The Behaviour Question

Tom Bennett

I have landed a permanent job in a boys' grammar school. When I last taught in a boys' school, for a year, they hated me. I struggled to be heard and the pupils made comments about how rubbish I was. I had been fine in a mixed school, and when I went on to teach in a girls' school for three months, the vice-principal said I was outstanding in every area. How can I get the boys on side?

What you said


Go in hard. Lay down your rules and stick to them rigidly right from day one. You can lighten up after a few weeks and see if they can handle it. Nothing wrong with earning a reputation as someone not to be messed with. It's much harder to start nice and then be strict when it all goes to pot. You should also go in for some observations before you start - get a feel for the place."


One technique I use is to be stern when praising boys. "Come here! What do you think about this? Good lesson on your report? Well done! Do it again!" Worked for a teacher in Hull; works for me, too.


To keep boys on side, you need to train them to stay just off the shoulder of the last defender and time their diagonal run.

The expert view

While there are, undoubtedly, psychological differences between the sexes (otherwise stand-up comedy would be dead), the most important messages in behaviour management are gender neutral. Any attempt to be too clever with the following general principles usually ends up eroding their overall efficacy:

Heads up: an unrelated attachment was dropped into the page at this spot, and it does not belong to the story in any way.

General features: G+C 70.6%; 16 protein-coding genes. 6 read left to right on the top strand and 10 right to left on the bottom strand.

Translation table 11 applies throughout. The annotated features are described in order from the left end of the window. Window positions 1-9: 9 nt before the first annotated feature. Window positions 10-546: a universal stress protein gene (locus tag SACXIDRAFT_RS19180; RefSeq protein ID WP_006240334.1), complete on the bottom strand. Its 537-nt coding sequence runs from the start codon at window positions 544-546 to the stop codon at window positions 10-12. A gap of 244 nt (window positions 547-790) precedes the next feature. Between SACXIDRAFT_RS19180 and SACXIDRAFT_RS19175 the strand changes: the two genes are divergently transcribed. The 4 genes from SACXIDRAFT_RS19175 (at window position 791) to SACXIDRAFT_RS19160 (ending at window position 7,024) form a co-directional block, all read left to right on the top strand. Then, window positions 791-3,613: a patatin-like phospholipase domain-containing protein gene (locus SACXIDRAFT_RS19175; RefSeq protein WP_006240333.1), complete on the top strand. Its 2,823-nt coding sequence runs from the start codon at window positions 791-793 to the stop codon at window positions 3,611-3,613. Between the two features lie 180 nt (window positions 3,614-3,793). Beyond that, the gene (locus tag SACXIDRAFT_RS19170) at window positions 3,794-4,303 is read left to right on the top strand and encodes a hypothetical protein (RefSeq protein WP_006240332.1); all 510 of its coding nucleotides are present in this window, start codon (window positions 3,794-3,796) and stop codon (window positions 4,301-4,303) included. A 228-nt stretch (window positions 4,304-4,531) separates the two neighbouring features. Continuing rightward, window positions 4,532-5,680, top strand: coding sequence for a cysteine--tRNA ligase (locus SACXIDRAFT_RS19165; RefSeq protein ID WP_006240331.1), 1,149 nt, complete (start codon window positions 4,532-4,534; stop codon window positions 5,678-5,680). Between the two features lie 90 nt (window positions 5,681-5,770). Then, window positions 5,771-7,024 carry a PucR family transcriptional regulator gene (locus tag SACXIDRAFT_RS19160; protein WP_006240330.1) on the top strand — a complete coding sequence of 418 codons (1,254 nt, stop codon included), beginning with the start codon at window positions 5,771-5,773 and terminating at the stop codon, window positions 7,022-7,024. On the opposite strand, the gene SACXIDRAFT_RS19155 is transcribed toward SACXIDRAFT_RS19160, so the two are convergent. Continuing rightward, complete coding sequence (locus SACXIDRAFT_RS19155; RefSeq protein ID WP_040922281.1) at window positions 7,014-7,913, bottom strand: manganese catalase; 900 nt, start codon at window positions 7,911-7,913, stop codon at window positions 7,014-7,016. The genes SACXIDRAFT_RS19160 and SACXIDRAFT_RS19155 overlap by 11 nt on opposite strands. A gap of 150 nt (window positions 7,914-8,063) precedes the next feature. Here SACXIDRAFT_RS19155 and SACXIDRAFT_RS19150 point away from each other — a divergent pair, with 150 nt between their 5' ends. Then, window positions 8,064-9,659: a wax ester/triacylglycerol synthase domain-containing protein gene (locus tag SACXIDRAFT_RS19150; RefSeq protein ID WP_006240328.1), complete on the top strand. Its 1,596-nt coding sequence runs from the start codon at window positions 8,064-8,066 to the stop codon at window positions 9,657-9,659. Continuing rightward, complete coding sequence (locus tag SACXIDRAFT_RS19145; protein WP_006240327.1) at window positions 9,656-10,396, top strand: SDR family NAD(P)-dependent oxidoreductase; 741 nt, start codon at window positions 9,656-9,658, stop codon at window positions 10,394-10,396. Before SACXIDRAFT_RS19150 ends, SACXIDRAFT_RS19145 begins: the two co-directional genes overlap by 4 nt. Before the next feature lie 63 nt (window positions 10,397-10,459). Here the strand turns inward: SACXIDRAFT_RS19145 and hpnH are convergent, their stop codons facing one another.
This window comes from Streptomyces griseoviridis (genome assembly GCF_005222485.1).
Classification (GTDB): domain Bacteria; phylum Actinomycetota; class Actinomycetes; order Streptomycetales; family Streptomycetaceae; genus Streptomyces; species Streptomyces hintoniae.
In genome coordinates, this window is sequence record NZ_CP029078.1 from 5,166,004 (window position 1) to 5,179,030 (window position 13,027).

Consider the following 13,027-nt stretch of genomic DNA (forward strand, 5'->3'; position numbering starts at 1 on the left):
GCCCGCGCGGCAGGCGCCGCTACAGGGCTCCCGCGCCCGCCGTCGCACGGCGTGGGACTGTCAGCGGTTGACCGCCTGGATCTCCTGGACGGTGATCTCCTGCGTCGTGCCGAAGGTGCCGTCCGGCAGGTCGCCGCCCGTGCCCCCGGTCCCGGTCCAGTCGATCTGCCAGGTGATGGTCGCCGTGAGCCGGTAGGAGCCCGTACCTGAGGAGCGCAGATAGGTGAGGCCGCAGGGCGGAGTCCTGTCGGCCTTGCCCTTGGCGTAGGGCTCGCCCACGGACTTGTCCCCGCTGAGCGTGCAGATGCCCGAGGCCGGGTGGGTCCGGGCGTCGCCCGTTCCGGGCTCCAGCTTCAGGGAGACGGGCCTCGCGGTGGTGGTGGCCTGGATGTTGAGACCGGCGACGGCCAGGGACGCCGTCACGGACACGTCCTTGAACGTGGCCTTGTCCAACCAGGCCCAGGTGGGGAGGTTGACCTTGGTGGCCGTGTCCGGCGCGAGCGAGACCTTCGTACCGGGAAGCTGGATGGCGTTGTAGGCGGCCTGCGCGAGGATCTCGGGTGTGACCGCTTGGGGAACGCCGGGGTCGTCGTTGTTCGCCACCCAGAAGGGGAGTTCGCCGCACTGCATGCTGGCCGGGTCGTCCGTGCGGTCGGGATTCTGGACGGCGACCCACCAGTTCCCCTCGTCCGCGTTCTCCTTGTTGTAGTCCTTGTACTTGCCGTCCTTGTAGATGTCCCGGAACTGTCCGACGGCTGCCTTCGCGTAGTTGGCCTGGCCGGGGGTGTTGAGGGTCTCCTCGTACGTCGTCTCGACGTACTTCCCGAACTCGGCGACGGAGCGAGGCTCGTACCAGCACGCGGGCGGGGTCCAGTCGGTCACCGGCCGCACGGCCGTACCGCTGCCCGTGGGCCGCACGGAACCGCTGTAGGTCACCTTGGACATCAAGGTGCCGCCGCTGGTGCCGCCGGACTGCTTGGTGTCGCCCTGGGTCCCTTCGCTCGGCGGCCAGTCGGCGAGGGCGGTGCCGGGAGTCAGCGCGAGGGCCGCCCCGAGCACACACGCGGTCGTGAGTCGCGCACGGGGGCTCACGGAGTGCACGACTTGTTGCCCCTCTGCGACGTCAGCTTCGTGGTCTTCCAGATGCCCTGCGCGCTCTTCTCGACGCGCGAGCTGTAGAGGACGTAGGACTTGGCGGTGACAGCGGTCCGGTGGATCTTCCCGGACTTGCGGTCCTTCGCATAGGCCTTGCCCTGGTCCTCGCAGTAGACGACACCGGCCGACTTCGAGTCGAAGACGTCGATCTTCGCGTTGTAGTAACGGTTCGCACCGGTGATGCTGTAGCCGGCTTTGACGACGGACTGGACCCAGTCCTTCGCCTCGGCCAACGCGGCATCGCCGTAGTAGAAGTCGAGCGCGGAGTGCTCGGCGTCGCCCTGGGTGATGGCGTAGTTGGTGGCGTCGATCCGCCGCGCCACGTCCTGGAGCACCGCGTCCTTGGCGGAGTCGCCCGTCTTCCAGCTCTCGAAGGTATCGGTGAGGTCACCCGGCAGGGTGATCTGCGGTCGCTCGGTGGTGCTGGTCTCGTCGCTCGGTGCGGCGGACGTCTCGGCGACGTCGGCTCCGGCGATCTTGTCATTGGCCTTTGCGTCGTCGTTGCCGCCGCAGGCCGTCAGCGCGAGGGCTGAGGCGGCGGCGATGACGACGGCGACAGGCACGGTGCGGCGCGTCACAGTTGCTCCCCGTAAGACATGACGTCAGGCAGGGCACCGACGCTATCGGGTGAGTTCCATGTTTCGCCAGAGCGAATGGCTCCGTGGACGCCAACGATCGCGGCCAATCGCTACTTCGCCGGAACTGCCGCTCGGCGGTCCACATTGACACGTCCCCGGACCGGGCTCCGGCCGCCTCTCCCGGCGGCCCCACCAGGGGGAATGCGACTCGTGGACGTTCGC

- Clear boundaries and rules, as defined by you, the authority figure.

- Clear systems of sanction and reward.

- Rigorous, just enforcement.

- Follow-up at home.

- Escalate if repeated.

- Repeat ad infinitum.

These are the not-exactly-rocket-science components of the engine we build. If we insist on creating a taxonomy, I would say that boys prefer stronger, clearer boundaries, as creatures of hierarchy and dominance. They need to see you as top dog, as the absolute authority.

I wouldn't be too pally with them. The soft approach often encourages them to see you as weak. Start strong and strict, then loosen off as the relationship develops - which might take years - and only if it can sustain the change.

You may have had more biddable children in one experience than in another. Also, new teachers often find that behaviour is poor at first, as they come to see you as an authority gradually, not instantaneously. It all takes time. It goes quicker if you are firm.

Tom Bennett is author of The Behaviour Guru and Not Quite a Teacher.

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